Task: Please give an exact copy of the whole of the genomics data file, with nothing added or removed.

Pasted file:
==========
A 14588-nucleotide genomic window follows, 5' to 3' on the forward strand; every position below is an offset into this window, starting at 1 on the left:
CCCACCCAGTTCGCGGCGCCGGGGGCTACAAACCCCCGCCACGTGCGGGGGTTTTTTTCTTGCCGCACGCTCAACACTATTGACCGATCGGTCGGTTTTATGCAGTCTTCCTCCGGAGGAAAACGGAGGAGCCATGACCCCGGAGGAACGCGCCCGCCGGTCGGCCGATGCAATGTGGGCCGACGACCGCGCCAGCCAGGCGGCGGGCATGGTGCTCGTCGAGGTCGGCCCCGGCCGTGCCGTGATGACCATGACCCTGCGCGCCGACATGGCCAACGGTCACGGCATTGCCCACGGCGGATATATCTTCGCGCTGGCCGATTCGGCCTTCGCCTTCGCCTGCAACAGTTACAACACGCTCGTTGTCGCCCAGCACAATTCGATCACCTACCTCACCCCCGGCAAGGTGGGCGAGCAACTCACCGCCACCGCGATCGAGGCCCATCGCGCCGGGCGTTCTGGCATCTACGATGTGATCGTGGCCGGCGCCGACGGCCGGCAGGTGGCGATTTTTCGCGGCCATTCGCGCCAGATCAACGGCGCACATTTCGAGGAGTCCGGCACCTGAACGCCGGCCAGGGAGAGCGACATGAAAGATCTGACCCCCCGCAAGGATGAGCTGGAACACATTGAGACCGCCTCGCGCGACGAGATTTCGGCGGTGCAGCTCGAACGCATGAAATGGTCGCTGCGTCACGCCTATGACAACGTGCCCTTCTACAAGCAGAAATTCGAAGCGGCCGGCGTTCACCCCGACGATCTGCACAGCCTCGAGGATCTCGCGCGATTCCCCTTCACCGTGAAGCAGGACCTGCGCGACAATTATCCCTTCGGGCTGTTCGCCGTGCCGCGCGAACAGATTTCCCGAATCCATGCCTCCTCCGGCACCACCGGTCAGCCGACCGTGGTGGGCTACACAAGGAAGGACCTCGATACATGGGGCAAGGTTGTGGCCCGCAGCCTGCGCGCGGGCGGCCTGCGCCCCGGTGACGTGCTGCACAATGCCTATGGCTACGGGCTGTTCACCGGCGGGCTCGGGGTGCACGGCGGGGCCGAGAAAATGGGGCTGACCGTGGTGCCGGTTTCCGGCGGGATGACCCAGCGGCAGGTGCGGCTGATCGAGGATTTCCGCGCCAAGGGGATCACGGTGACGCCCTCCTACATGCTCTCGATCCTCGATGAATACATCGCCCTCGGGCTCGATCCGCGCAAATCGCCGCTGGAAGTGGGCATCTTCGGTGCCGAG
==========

A 14588-nucleotide genomic window follows, 5' to 3' on the forward strand; every position below is an offset into this window, starting at 1 on the left:
CCCACCCAGTTCGCGGCGCCGGGGGCTACAAACCCCCGCCACGTGCGGGGGTTTTTTTCTTGCCGCACGCTCAACACTATTGACCGATCGGTCGGTTTTATGCAGTCTTCCTCCGGAGGAAAACGGAGGAGCCATGACCCCGGAGGAACGCGCCCGCCGGTCGGCCGATGCAATGTGGGCCGACGACCGCGCCAGCCAGGCGGCGGGCATGGTGCTCGTCGAGGTCGGCCCCGGCCGTGCCGTGATGACCATGACCCTGCGCGCCGACATGGCCAACGGTCACGGCATTGCCCACGGCGGATATATCTTCGCGCTGGCCGATTCGGCCTTCGCCTTCGCCTGCAACAGTTACAACACGCTCGTTGTCGCCCAGCACAATTCGATCACCTACCTCACCCCCGGCAAGGTGGGCGAGCAACTCACCGCCACCGCGATCGAGGCCCATCGCGCCGGGCGTTCTGGCATCTACGATGTGATCGTGGCCGGCGCCGACGGCCGGCAGGTGGCGATTTTTCGCGGCCATTCGCGCCAGATCAACGGCGCACATTTCGAGGAGTCCGGCACCTGAACGCCGGCCAGGGAGAGCGACATGAAAGATCTGACCCCCCGCAAGGATGAGCTGGAACACATTGAGACCGCCTCGCGCGACGAGATTTCGGCGGTGCAGCTCGAACGCATGAAATGGTCGCTGCGTCACGCCTATGACAACGTGCCCTTCTACAAGCAGAAATTCGAAGCGGCCGGCGTTCACCCCGACGATCTGCACAGCCTCGAGGATCTCGCGCGATTCCCCTTCACCGTGAAGCAGGACCTGCGCGACAATTATCCCTTCGGGCTGTTCGCCGTGCCGCGCGAACAGATTTCCCGAATCCATGCCTCCTCCGGCACCACCGGTCAGCCGACCGTGGTGGGCTACACAAGGAAGGACCTCGATACATGGGGCAAGGTTGTGGCCCGCAGCCTGCGCGCGGGCGGCCTGCGCCCCGGTGACGTGCTGCACAATGCCTATGGCTACGGGCTGTTCACCGGCGGGCTCGGGGTGCACGGCGGGGCCGAGAAAATGGGGCTGACCGTGGTGCCGGTTTCCGGCGGGATGACCCAGCGGCAGGTGCGGCTGATCGAGGATTTCCGCGCCAAGGGGATCACGGTGACGCCCTCCTACATGCTCTCGATCCTCGATGAATACATCGCCCTCGGGCTCGATCCGCGCAAATCGCCGCTGGAAGTGGGCATCTTCGGTGCCGAG